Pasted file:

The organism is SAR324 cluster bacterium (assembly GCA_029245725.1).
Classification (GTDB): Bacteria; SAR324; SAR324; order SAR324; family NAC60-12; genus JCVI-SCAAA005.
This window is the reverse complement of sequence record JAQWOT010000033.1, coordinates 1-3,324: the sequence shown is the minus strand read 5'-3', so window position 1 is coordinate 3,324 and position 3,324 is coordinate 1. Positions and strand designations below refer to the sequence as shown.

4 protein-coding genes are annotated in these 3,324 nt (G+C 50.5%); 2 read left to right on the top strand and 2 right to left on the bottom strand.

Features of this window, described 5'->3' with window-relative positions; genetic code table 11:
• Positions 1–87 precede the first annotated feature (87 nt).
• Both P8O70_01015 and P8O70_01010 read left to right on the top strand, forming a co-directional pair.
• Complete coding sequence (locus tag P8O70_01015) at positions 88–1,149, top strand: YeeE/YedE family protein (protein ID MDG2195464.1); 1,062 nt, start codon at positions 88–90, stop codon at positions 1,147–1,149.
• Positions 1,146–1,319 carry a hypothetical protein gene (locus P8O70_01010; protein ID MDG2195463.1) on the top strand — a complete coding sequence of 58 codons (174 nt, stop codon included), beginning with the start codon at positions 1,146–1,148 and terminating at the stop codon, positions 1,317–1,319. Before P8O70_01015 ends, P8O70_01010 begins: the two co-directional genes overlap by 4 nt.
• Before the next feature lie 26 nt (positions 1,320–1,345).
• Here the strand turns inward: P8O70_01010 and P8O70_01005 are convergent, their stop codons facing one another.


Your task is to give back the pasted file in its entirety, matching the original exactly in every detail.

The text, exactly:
The organism is SAR324 cluster bacterium (assembly GCA_029245725.1).
Classification (GTDB): Bacteria; SAR324; SAR324; order SAR324; family NAC60-12; genus JCVI-SCAAA005.
This window is the reverse complement of sequence record JAQWOT010000033.1, coordinates 1-3,324: the sequence shown is the minus strand read 5'-3', so window position 1 is coordinate 3,324 and position 3,324 is coordinate 1. Positions and strand designations below refer to the sequence as shown.

4 protein-coding genes are annotated in these 3,324 nt (G+C 50.5%); 2 read left to right on the top strand and 2 right to left on the bottom strand.

Features of this window, described 5'->3' with window-relative positions; genetic code table 11:
• Positions 1–87 precede the first annotated feature (87 nt).
• Both P8O70_01015 and P8O70_01010 read left to right on the top strand, forming a co-directional pair.
• Complete coding sequence (locus tag P8O70_01015) at positions 88–1,149, top strand: YeeE/YedE family protein (protein ID MDG2195464.1); 1,062 nt, start codon at positions 88–90, stop codon at positions 1,147–1,149.
• Positions 1,146–1,319 carry a hypothetical protein gene (locus P8O70_01010; protein ID MDG2195463.1) on the top strand — a complete coding sequence of 58 codons (174 nt, stop codon included), beginning with the start codon at positions 1,146–1,148 and terminating at the stop codon, positions 1,317–1,319. Before P8O70_01015 ends, P8O70_01010 begins: the two co-directional genes overlap by 4 nt.
• Before the next feature lie 26 nt (positions 1,320–1,345).
• Here the strand turns inward: P8O70_01010 and P8O70_01005 are convergent, their stop codons facing one another.